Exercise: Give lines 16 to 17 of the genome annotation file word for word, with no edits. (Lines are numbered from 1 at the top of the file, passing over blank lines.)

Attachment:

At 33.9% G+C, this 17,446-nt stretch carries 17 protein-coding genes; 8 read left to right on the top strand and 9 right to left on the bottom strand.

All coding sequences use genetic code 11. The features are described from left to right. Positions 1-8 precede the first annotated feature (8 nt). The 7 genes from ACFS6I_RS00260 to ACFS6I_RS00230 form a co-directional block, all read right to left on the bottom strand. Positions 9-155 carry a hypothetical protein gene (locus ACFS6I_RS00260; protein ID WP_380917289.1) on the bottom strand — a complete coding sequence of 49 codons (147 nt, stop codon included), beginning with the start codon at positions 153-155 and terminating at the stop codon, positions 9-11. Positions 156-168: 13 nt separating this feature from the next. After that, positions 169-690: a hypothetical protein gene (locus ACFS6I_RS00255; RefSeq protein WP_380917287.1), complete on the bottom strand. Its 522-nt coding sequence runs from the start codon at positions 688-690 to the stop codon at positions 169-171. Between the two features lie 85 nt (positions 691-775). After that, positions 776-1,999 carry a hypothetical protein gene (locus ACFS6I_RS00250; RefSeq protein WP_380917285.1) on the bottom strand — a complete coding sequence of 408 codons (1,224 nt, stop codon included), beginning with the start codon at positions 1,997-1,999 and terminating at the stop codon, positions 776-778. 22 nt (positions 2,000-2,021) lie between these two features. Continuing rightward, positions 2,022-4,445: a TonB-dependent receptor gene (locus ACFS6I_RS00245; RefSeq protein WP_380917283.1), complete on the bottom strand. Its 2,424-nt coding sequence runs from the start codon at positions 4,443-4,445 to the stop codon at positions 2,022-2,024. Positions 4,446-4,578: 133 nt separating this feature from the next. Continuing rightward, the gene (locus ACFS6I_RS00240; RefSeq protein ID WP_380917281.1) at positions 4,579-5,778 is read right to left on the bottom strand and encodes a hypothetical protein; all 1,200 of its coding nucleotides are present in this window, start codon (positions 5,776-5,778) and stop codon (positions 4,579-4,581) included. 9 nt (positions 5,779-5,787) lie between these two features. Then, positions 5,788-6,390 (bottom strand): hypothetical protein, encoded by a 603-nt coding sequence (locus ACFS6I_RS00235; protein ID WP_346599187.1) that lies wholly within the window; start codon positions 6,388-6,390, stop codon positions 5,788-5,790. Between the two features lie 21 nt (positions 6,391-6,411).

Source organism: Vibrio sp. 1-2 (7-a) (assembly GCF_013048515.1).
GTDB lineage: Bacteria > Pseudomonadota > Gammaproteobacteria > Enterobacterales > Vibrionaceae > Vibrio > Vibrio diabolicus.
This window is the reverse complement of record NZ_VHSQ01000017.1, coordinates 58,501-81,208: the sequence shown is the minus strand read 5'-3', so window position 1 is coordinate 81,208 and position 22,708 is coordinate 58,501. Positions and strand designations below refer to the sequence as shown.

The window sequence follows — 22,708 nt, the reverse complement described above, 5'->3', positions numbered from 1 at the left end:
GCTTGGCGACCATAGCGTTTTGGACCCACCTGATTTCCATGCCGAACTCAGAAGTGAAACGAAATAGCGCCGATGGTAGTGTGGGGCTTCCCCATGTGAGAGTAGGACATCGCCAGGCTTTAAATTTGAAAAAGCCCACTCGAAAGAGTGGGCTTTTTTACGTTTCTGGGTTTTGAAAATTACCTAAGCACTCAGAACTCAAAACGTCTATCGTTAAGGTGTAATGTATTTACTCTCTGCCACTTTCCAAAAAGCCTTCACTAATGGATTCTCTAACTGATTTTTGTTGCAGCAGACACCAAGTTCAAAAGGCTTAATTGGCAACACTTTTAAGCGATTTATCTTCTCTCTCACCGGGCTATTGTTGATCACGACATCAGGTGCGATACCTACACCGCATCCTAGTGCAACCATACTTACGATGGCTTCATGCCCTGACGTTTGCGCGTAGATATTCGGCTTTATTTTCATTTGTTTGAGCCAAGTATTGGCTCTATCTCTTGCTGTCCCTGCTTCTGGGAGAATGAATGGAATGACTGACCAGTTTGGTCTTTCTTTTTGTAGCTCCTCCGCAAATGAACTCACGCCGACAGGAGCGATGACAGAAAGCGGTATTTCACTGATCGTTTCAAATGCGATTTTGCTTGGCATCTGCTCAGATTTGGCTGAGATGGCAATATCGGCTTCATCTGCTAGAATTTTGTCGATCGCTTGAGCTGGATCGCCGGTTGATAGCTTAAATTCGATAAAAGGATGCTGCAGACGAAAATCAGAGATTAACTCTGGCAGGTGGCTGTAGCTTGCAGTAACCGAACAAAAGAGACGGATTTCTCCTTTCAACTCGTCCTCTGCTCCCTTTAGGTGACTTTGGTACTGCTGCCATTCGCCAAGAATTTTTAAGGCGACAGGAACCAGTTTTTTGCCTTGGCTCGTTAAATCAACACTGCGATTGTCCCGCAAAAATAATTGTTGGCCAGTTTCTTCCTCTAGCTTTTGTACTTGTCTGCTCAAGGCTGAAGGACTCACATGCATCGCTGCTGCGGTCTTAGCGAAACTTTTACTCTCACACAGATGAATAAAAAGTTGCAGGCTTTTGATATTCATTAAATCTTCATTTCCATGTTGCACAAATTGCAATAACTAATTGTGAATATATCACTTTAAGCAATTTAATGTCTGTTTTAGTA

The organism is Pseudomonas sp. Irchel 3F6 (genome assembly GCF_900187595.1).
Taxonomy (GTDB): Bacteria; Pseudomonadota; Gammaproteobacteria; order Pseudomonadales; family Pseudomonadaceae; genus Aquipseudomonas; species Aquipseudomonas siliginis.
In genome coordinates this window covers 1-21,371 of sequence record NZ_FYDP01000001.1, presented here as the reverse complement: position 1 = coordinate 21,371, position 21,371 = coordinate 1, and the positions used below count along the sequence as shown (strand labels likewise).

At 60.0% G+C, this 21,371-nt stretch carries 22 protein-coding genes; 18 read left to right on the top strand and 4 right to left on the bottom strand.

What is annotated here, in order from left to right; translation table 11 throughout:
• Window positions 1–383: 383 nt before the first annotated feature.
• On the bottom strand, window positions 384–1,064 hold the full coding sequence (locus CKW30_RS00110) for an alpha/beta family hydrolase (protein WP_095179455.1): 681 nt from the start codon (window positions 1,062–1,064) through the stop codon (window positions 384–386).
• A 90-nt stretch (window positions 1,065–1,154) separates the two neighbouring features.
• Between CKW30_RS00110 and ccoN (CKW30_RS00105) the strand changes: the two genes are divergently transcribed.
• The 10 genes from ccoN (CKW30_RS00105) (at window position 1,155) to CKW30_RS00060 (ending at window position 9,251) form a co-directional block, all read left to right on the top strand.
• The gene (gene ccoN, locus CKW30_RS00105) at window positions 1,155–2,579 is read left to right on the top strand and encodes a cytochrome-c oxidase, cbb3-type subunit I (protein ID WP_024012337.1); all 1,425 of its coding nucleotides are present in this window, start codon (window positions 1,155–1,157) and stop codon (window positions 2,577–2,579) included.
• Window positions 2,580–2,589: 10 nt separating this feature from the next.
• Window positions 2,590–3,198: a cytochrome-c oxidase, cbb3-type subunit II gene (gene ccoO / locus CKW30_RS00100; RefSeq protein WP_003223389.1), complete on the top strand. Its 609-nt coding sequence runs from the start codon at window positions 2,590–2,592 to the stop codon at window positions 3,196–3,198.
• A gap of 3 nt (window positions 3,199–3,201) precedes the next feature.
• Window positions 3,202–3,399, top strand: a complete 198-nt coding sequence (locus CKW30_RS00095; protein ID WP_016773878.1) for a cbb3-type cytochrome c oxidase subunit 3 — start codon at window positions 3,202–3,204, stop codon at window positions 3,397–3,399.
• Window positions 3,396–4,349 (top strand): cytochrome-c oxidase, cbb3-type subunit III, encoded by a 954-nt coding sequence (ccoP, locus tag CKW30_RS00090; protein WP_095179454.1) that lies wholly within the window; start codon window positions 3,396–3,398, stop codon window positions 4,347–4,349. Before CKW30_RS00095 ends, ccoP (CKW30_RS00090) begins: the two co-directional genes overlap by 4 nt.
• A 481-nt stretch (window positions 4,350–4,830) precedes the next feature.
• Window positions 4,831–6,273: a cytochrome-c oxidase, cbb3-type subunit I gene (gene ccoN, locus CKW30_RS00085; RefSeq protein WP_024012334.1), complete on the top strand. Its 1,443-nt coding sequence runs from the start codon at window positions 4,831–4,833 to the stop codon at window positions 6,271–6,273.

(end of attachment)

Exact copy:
• Between CKW30_RS00110 and ccoN (CKW30_RS00105) the strand changes: the two genes are divergently transcribed.
• The 10 genes from ccoN (CKW30_RS00105) (at window position 1,155) to CKW30_RS00060 (ending at window position 9,251) form a co-directional block, all read left to right on the top strand.